According to James, he spent less than $7,000 on the film, with funds coming from a t-shirt campaign, other small donations, and “heavy hitting on my credit cards.”

We need the world to watch

According to my conversations with James via Facebook, he and his film team held “dozens upon dozens” of Skype calls and exchanged thousands of e-mails in the background research for the Removing the Mask.

Not everybody agreed with James’ direct approach. According to him, one advocate broke off from the project “because I was tackling suicide.”

James himself admitted experiencing powerful emotions during the project.

“Filming the topic of suicide was one of the most difficult and painful experiences in my life,” he wrote in a digital journal kept during the production. “As a filmmaker you want to get the rawness of the topic, but as a person with Huntington's disease, my heart and soul ached through every second.”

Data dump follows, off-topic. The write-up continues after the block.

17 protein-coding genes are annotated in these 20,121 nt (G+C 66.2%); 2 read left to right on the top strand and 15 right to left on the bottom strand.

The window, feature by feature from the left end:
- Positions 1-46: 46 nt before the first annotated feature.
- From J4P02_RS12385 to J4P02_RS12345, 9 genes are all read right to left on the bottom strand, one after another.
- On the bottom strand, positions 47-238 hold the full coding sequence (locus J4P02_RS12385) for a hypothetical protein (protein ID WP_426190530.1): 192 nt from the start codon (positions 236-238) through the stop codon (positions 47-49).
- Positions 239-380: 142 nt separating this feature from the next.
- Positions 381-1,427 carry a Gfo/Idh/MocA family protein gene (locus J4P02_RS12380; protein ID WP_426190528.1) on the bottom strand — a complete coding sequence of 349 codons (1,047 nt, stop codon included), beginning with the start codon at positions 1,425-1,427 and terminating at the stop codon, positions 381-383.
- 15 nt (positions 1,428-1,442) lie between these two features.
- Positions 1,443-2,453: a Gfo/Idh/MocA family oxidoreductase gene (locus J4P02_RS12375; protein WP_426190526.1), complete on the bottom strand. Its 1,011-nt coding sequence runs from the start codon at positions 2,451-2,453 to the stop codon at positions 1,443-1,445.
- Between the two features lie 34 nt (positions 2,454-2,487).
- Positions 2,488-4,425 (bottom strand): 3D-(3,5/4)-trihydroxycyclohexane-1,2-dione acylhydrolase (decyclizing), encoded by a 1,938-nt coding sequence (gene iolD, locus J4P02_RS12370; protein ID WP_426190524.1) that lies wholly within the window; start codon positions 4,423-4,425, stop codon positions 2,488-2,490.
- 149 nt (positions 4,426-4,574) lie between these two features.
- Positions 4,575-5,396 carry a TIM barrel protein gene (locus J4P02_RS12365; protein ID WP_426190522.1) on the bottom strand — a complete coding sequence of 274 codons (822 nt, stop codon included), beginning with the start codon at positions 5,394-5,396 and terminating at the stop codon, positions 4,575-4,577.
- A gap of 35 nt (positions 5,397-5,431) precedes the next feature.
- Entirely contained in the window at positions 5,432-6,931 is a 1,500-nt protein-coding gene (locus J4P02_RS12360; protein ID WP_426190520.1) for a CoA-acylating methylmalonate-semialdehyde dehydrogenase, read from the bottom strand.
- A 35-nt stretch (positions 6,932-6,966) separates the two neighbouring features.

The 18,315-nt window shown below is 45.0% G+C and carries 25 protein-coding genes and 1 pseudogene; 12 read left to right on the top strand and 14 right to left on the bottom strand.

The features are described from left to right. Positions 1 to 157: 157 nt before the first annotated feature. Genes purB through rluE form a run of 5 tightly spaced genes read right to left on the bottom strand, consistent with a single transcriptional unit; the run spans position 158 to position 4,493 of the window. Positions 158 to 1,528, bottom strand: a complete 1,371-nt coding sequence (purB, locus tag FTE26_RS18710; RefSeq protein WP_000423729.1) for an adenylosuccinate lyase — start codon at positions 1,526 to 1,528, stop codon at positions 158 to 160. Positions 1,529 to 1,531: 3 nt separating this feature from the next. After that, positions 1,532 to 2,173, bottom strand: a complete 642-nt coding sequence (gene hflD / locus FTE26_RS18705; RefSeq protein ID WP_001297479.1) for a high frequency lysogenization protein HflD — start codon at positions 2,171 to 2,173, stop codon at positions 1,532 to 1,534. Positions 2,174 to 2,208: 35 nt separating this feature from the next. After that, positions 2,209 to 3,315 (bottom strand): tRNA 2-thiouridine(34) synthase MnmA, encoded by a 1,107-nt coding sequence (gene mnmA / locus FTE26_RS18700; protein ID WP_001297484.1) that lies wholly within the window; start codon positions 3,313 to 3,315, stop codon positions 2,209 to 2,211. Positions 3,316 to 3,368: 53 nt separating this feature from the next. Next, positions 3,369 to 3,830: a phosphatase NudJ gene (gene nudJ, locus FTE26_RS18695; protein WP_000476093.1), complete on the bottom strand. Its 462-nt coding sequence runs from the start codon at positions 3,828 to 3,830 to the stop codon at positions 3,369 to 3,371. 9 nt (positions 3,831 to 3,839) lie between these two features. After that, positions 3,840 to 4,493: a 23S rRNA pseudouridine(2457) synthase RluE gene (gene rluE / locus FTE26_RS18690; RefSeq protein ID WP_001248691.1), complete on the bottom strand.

In the film Cindy Dupree, an HD-stricken woman from Alva, Oklahoma, and her husband Ron speak hauntingly about suicide.

“I am not ashamed or afraid to talk openly about suicide, because it affects so many people within the Huntington’s community,” says Cindy.

“I know that she battles thoughts of suicide each day, and I fear that I will receive that call that ‘your wife has just taken her life,’” says Ron. “I can only imagine how other caregivers feel. I know they are fighting the same battles we are. I am angry a lot of the time and do my best to realize and understand that it is the disease and not my wife.”

Cindy says that knowing Ron and their three daughters rely on her keeps her “grounded.”